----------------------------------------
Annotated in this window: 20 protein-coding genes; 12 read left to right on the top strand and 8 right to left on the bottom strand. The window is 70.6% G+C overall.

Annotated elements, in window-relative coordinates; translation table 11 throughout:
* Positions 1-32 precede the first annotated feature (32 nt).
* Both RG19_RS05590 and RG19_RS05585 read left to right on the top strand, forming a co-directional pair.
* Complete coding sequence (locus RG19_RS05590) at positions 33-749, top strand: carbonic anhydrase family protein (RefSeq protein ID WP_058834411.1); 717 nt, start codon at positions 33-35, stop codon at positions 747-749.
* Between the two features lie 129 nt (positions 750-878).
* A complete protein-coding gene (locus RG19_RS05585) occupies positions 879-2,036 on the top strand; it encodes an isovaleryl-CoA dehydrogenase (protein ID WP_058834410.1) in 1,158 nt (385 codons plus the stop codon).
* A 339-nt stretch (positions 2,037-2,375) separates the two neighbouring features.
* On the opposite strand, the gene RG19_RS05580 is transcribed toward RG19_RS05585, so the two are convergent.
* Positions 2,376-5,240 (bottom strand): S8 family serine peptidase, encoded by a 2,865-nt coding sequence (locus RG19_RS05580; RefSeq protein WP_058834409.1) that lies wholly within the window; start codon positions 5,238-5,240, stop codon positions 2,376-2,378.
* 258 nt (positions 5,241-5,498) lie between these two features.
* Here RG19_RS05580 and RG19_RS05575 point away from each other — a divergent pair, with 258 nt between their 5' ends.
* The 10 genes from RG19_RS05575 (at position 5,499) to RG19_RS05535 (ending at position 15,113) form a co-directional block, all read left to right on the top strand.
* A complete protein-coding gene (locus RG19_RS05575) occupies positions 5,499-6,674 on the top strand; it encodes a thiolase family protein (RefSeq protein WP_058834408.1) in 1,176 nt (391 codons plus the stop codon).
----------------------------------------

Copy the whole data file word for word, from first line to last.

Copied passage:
Annotated in this window: 20 protein-coding genes; 12 read left to right on the top strand and 8 right to left on the bottom strand. The window is 70.6% G+C overall.

Annotated elements, in window-relative coordinates; translation table 11 throughout:
* Positions 1-32 precede the first annotated feature (32 nt).
* Both RG19_RS05590 and RG19_RS05585 read left to right on the top strand, forming a co-directional pair.
* Complete coding sequence (locus RG19_RS05590) at positions 33-749, top strand: carbonic anhydrase family protein (RefSeq protein ID WP_058834411.1); 717 nt, start codon at positions 33-35, stop codon at positions 747-749.
* Between the two features lie 129 nt (positions 750-878).
* A complete protein-coding gene (locus RG19_RS05585) occupies positions 879-2,036 on the top strand; it encodes an isovaleryl-CoA dehydrogenase (protein ID WP_058834410.1) in 1,158 nt (385 codons plus the stop codon).
* A 339-nt stretch (positions 2,037-2,375) separates the two neighbouring features.
* On the opposite strand, the gene RG19_RS05580 is transcribed toward RG19_RS05585, so the two are convergent.
* Positions 2,376-5,240 (bottom strand): S8 family serine peptidase, encoded by a 2,865-nt coding sequence (locus RG19_RS05580; RefSeq protein WP_058834409.1) that lies wholly within the window; start codon positions 5,238-5,240, stop codon positions 2,376-2,378.
* 258 nt (positions 5,241-5,498) lie between these two features.
* Here RG19_RS05580 and RG19_RS05575 point away from each other — a divergent pair, with 258 nt between their 5' ends.
* The 10 genes from RG19_RS05575 (at position 5,499) to RG19_RS05535 (ending at position 15,113) form a co-directional block, all read left to right on the top strand.
* A complete protein-coding gene (locus RG19_RS05575) occupies positions 5,499-6,674 on the top strand; it encodes a thiolase family protein (RefSeq protein WP_058834408.1) in 1,176 nt (391 codons plus the stop codon).